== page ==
9. The promotion and protection of the human rights of peasants and other people working in rural areas (Bolivia, Cuba, Ecuador, South Africa)
  10. The human rights situation in Burundi (the European Union)
  11. The human rights situation in Myanmar (the European Union)
  12. Equal participation in political and public affairs (Botswana, Czech Republic, Indonesia, Netherlands, Peru)
  13. The situation of Rohingya muslims and other minorities in Myanmar (Pakistan on behalf of the Organisation for Islamic Cooperation)

Panel discussions

During each Council session, panel discussions are held to provide member States and NGOs with opportunities to hear from subject-matter experts and raise questions. All panel discussions will be broadcast live and archived on http://webtv.un.org. Three panel discussions are scheduled for this upcoming session:

  • The high-level panel discussion to commemorate the seventieth anniversary of the Convention on the Prevention and Punishment of the Crime of Genocide will take place on 13 September from 10:00 to 12:00.
  • The annual half-day panel discussion on the rights of indigenous peoples will take place on 19 September from 9:00 to 11:00. The theme will be the participation and inclusion of indigenous peoples in the development and implementation of strategies and projects in the context of the 2030 Agenda for Sustainable Development.
  • The annual discussion on the integration of a gender perspective throughout the work of the Human Rights Council and that of its mechanisms will take place on 24 September from 16:00 to 18:00. The theme will be gender integration and human rights investigations: strengthening a victim-centred approach.

Side events. As always there will be many side events concerning HRDs to which I will refer in the future.

——

https://www.ishr.ch/news/hrc39-key-issues-agenda-september-2018-session

China, Russia and Pakistan in UN fail at attempt to muzzle human rights defenders (for now)

July 7, 2018

On 6 July 2018 Stephanie Nebehay reported for Reuters that China, Russia and Pakistan lost their bid on Friday to weaken a U.N. resolution upholding the crucial rule of human rights defenders. The United Nations Human Rights Council adopted a resolution calling on all states to protect civil society groups from threats and intimidation, and prosecute reprisals against them. Chile presented the resolution text on behalf of more than 50 countries on the final day of a three-week session. Amendments proposed by China, Pakistan and Russia – declaring that civil society groups must respect “the sovereignty and territorial integrity of states” and that their funding must be “legal and transparent” – were soundly defeated. So, in spite of increasing retaliation against human right defenders and pressure on civil society in many countries [see recently: https://humanrightsdefenders.blog/2018/06/08/ishr-new-report-on-reprisals-and-restrictions-against-ngo-participation-in-the-un/ ], the UN is still able to resist some of the more blatant attempt to silence critics.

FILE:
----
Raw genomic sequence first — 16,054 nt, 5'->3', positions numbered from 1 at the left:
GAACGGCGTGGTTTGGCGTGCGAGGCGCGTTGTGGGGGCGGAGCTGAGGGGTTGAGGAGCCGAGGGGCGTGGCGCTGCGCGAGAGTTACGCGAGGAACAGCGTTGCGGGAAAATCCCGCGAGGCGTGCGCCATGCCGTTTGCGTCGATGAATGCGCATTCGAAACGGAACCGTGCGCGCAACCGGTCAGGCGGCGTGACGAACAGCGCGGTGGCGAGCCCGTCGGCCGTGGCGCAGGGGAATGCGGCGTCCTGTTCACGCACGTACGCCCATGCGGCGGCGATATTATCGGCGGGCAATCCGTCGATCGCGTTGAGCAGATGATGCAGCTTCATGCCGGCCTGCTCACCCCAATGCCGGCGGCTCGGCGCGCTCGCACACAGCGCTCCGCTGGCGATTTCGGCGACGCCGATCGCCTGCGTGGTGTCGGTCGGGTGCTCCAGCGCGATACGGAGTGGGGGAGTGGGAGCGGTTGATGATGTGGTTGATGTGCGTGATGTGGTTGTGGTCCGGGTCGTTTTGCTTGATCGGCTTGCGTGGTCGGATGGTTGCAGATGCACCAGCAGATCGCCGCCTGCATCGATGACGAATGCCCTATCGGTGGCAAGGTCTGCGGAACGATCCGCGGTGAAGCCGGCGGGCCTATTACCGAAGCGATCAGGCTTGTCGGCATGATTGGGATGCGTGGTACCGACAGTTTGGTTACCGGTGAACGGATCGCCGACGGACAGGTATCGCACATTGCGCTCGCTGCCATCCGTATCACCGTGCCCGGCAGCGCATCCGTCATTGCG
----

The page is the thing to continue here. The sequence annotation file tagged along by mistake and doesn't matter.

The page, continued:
China and Russia are often the least tolerant of civil society at home. They are now seeking to introduce similar restrictions at the international level,” John Fisher of Human Rights Watch told Reuters. Their attempts to place national sovereignty above international human rights law “would turn guarantees of peaceful assembly and association on their heads”.

“These amendments were a swing and a miss for China and its allies on the Council,” Sarah Brooks of the International Service for Human Rights told Reuters, using an American baseball term. “Their efforts to limit civil society’s independence and shut down civil society voices were rebuffed by a strong message – from member states across the globe – about the importance of keeping defenders’ voices at the table”.

[At the current session, China tried unsuccessfully to block the accreditation of Uighur activist Dolkun Isa, U.N. sources said. China’s delegation publicly challenged activists speaking on behalf of Uighur and Tibetan ethnic minorities. Council president Vojislav Suc, Slovenia’s ambassador, said allegations of intimidation and reprisals had emerged during the session and urged “all necessary measures” to prevent such acts.]

https://www.reuters.com/article/us-un-rights/china-russia-fail-to-curb-activists-role-at-u-n-rights-forum-campaigners-idUSKBN1JW2EM

Inventivity of evil: how states restrict HRDs access to the UN in 10 case studies

June 27, 2018

In a new report entitled “The Backlash Against Civil Society Access and Participation at the United Nations” the ISHR outlines the many different ways States employ to keep critical voices out of multilateral spaces. ISHR’s new report provides a road map for States and UN representatives to prevent and counter restrictions on civil society participation in UN processes.